The U.S. Department of Labor is suing DKS Structural Services for allegedly firing an employee who refused to work in unsafe conditions.
According to the complaint, DKS fired an employee after he refused to enter a 15-foot trench that did not have adequate safety measures to prevent cave-ins. OSHA inspected and sided with the worker claiming DKS and its owner Jeffrey Kennedy violated Section 11(c) of the Occupational Safety and Health Act, which prohibits retaliation against employees who report or refuse to work in unsafe conditions:
On Jan. 16, the employee was directed to work in trenches between 6 and 15 feet deep at the company’s job site in Huntsville. The walls of one trench, measured at approximately 15 feet deep, began to slide and cave in. The ladder that was used to get into and out of the trench broke from the dirt and mud caving in. After the ladder broke, the employee was directed to access the inside of the same trench by being lowered in the bucket of a backhoe. The employee complained that he did not want to go back into such a deep trench without protection from further cave-ins. The employer allegedly told him “to get in the hole or go home.” The employee refused to get back into the unprotected excavation and immediately was fired.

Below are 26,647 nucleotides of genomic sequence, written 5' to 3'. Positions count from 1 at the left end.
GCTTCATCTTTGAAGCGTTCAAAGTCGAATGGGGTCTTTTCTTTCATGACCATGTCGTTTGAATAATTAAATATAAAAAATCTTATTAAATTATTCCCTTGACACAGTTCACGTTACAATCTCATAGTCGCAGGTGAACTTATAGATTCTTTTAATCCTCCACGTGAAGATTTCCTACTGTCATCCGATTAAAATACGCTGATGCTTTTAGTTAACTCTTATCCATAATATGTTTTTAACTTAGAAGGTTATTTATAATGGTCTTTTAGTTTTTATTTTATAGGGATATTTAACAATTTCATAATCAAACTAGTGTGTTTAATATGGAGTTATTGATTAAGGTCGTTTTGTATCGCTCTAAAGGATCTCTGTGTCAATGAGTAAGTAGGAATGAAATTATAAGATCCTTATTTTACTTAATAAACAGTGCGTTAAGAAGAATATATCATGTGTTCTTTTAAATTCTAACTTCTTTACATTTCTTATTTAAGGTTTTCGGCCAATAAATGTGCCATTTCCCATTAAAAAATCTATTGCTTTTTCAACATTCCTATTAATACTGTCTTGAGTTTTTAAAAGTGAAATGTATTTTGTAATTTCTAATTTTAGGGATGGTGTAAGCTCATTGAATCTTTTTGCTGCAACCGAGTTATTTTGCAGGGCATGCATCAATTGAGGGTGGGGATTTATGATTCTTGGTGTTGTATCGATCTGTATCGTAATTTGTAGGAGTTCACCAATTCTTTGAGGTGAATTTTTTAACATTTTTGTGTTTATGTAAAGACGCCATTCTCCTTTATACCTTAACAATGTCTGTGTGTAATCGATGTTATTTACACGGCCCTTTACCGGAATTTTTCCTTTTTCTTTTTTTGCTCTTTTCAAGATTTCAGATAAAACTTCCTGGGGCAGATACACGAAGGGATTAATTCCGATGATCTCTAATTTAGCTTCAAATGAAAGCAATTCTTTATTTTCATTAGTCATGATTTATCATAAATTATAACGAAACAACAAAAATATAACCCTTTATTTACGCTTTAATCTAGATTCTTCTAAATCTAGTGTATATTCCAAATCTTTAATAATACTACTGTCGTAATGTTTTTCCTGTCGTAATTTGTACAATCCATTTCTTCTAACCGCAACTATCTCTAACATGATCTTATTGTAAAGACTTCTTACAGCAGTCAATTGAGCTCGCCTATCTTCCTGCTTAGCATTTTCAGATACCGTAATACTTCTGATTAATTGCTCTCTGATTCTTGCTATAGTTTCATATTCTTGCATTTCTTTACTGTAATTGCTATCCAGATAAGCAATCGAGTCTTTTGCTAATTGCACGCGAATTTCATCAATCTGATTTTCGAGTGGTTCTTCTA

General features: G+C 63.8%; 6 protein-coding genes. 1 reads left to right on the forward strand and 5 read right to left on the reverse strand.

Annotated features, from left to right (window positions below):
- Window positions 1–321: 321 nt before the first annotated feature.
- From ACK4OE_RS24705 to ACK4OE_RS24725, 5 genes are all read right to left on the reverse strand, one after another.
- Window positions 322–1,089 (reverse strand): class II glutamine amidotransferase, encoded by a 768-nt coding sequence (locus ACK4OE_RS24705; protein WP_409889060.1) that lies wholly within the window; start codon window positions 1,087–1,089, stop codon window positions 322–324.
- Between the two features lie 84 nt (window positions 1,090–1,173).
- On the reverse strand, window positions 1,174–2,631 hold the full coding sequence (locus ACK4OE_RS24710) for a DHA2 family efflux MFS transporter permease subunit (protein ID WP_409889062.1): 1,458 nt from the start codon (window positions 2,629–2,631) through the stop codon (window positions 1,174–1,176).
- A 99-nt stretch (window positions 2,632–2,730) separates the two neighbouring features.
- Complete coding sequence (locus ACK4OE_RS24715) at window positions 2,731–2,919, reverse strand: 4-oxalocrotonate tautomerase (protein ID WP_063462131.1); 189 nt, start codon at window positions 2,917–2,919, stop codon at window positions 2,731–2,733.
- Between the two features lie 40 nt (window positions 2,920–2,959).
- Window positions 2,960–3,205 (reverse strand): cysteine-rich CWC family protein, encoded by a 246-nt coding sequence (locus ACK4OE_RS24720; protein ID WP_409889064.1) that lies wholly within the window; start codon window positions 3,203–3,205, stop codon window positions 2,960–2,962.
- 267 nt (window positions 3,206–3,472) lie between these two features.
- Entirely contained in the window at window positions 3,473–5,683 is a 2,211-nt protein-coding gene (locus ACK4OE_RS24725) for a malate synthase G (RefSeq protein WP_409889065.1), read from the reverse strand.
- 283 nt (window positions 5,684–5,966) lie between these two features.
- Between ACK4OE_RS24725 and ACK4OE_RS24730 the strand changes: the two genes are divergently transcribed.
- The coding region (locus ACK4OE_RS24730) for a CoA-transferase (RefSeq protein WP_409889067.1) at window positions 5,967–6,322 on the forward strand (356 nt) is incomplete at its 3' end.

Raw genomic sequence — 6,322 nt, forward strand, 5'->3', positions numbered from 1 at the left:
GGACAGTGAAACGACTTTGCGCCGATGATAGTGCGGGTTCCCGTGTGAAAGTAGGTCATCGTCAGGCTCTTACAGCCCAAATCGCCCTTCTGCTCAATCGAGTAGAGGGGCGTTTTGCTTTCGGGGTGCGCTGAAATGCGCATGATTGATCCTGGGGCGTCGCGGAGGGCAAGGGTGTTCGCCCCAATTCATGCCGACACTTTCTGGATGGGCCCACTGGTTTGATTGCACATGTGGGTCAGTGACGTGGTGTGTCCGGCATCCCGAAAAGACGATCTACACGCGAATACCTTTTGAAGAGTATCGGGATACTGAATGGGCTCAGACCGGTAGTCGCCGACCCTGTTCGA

The lawsuit seeks back wages, interest, and punitive damages for the employee. It also seeks to expunge the employee’s personal records in matters of this case.
“When an employer fails to correct a hazardous condition, workers have the right to refuse to enter an unsafe area without fearing retaliation,” said Cindy Coe, OSHA’s regional administrator in Atlanta. “Employers violating this basic right will be prosecuted to the fullest extent of the law.”
OSHA also found other “willful” and “serious” violations related to excavation and personal protective equipment standards during their investigation. DKS was issued citations that carry up to $122,400 in fines.